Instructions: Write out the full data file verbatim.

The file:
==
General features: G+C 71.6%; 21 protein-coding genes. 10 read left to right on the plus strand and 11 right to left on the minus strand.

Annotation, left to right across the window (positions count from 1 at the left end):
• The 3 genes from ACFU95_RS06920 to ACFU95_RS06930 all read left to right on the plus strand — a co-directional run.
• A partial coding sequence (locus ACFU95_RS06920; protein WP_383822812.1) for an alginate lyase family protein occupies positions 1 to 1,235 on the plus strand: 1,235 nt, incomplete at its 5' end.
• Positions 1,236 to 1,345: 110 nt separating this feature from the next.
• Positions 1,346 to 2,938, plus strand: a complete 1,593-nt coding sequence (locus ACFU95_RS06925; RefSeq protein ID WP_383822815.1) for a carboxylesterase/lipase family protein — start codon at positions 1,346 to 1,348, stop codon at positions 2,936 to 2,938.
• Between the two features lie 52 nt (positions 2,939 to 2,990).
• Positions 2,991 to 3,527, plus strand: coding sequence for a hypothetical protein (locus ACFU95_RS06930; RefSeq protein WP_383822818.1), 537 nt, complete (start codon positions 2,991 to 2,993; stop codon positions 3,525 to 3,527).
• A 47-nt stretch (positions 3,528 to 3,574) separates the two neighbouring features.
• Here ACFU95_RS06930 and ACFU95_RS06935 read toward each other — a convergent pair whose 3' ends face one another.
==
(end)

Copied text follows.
General features: G+C 71.6%; 21 protein-coding genes. 10 read left to right on the plus strand and 11 right to left on the minus strand.

Annotation, left to right across the window (positions count from 1 at the left end):
• The 3 genes from ACFU95_RS06920 to ACFU95_RS06930 all read left to right on the plus strand — a co-directional run.
• A partial coding sequence (locus ACFU95_RS06920; protein WP_383822812.1) for an alginate lyase family protein occupies positions 1 to 1,235 on the plus strand: 1,235 nt, incomplete at its 5' end.
• Positions 1,236 to 1,345: 110 nt separating this feature from the next.
• Positions 1,346 to 2,938, plus strand: a complete 1,593-nt coding sequence (locus ACFU95_RS06925; RefSeq protein ID WP_383822815.1) for a carboxylesterase/lipase family protein — start codon at positions 1,346 to 1,348, stop codon at positions 2,936 to 2,938.
• Between the two features lie 52 nt (positions 2,939 to 2,990).
• Positions 2,991 to 3,527, plus strand: coding sequence for a hypothetical protein (locus ACFU95_RS06930; RefSeq protein WP_383822818.1), 537 nt, complete (start codon positions 2,991 to 2,993; stop codon positions 3,525 to 3,527).
• A 47-nt stretch (positions 3,528 to 3,574) separates the two neighbouring features.
• Here ACFU95_RS06930 and ACFU95_RS06935 read toward each other — a convergent pair whose 3' ends face one another.